According to their curated history of humanity, whenever things look irredeemably awful, people come up with a new technology, unimaginable until then. They like to tell the story of the great horse manure crisis of 1894, when people in England and the United States were being overwhelmed by the manure produced by the horses they used for transportation. Luckily, according to this narrative, the automobile provided a safe, relatively clean alternative, and the streets were spared hip-deep manure. And just as the automobile saved us from the problems of horse-drawn carriages, a new technological innovation will arise to save us from automobiles.
The problem with the story is that it’s not true. Horses were employed for commercial transport, but people rode in electric streetcars and disliked sharing the roads with the new, intrusive, privately owned vehicles. It took half a century of public relations, lobbying, and urban replanning to get people to drive automobiles. Plus, we now understand that if cars did make the streets cleaner in some respects, it was only by externalizing the costs of environmental damage and the bloody struggle to secure oil reserves.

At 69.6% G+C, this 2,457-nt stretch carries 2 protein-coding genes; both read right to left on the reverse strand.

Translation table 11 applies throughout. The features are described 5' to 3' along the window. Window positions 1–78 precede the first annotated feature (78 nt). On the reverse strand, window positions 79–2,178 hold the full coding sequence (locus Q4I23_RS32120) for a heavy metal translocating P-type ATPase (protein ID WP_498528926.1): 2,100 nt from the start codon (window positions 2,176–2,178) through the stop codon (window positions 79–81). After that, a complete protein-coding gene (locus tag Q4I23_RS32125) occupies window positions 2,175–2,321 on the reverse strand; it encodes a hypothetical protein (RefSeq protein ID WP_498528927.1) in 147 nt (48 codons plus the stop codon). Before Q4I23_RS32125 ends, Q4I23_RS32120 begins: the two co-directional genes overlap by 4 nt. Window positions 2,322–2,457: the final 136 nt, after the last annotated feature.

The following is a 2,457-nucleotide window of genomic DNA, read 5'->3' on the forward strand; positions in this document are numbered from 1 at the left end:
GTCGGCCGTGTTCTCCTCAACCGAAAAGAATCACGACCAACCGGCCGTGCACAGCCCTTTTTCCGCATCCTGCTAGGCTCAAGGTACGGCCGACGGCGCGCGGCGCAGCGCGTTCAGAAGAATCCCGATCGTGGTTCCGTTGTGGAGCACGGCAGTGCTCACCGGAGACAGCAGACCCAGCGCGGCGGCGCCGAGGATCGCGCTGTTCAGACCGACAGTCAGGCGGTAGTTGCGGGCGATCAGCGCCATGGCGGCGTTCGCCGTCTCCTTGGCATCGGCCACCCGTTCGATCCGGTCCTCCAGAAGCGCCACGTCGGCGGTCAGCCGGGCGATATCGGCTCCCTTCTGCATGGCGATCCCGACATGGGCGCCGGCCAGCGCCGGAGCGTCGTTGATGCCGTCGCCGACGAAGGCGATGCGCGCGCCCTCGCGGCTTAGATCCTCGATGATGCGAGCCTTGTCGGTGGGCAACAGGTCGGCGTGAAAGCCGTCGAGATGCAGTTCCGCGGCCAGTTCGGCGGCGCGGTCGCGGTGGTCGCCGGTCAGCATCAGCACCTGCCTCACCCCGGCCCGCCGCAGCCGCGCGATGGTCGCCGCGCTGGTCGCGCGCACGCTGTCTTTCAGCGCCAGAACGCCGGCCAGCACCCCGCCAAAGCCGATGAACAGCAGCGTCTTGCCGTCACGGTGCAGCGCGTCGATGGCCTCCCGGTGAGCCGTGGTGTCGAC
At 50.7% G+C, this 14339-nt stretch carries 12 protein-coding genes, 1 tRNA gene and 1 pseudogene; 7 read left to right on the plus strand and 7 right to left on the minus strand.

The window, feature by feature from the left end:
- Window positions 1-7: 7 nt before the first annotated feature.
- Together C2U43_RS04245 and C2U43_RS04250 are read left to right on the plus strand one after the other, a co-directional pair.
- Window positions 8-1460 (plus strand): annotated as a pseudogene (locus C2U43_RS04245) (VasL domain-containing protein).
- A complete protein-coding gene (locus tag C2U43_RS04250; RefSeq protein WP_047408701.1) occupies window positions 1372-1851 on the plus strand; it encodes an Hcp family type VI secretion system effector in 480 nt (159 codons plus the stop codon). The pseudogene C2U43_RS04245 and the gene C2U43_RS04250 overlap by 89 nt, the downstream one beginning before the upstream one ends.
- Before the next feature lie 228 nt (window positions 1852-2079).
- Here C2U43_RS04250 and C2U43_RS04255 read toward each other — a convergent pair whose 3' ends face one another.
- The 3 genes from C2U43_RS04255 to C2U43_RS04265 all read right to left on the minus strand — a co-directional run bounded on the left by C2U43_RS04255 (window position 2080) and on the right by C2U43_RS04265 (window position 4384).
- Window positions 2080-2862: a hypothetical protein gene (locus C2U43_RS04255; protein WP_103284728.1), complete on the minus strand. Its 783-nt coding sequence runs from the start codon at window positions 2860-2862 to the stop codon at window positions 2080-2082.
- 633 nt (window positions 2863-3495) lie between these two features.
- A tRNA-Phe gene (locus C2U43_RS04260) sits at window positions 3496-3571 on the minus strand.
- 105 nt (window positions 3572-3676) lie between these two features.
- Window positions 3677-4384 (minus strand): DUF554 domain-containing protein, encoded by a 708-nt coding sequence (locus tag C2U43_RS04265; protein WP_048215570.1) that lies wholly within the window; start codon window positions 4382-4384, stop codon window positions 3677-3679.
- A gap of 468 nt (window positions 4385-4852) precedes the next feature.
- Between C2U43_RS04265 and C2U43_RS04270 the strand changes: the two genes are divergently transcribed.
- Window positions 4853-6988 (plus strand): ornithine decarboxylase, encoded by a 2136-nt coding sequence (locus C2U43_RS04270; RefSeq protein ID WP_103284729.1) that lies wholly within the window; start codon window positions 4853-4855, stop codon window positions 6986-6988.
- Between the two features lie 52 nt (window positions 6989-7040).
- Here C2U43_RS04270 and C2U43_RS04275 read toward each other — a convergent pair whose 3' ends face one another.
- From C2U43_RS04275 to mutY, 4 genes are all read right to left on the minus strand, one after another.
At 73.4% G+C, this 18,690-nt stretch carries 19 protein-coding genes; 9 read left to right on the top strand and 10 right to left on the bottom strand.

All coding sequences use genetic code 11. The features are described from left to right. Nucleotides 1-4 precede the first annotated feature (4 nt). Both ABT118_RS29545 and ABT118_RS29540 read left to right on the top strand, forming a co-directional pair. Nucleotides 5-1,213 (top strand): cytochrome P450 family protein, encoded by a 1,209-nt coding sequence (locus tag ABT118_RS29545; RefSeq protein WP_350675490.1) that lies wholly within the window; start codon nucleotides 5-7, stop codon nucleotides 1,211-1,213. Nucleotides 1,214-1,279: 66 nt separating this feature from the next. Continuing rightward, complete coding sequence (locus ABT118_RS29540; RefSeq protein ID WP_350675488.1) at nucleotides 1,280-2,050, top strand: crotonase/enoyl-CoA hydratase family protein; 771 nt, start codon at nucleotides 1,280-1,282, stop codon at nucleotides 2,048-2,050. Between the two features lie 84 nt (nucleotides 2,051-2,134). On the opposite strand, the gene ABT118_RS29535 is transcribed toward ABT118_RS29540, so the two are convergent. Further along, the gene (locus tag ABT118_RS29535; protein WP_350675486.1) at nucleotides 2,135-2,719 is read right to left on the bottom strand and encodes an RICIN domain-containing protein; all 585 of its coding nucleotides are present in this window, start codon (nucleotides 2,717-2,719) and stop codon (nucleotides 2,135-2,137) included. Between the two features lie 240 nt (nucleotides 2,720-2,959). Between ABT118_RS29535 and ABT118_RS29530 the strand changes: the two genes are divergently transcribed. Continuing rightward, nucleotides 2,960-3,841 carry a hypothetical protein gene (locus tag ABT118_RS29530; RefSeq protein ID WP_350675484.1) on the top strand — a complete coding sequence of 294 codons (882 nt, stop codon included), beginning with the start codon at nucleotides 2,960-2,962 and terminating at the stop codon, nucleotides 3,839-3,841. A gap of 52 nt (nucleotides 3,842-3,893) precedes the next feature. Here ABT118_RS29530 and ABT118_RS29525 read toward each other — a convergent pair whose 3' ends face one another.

Too many scientists—often funded by growth-obsessed corporations—exalt an entirely quantified understanding of social progress. They measure improvement as a function of life expectancy or reduction in the number of violent deaths. Those are great improvements on their own, but they give false cover for the crimes of modern capitalism—as if the relative peace and longevity enjoyed by some inhabitants of the West were proof of the superiority of its model and the unquestionable benefit of pursuing growth.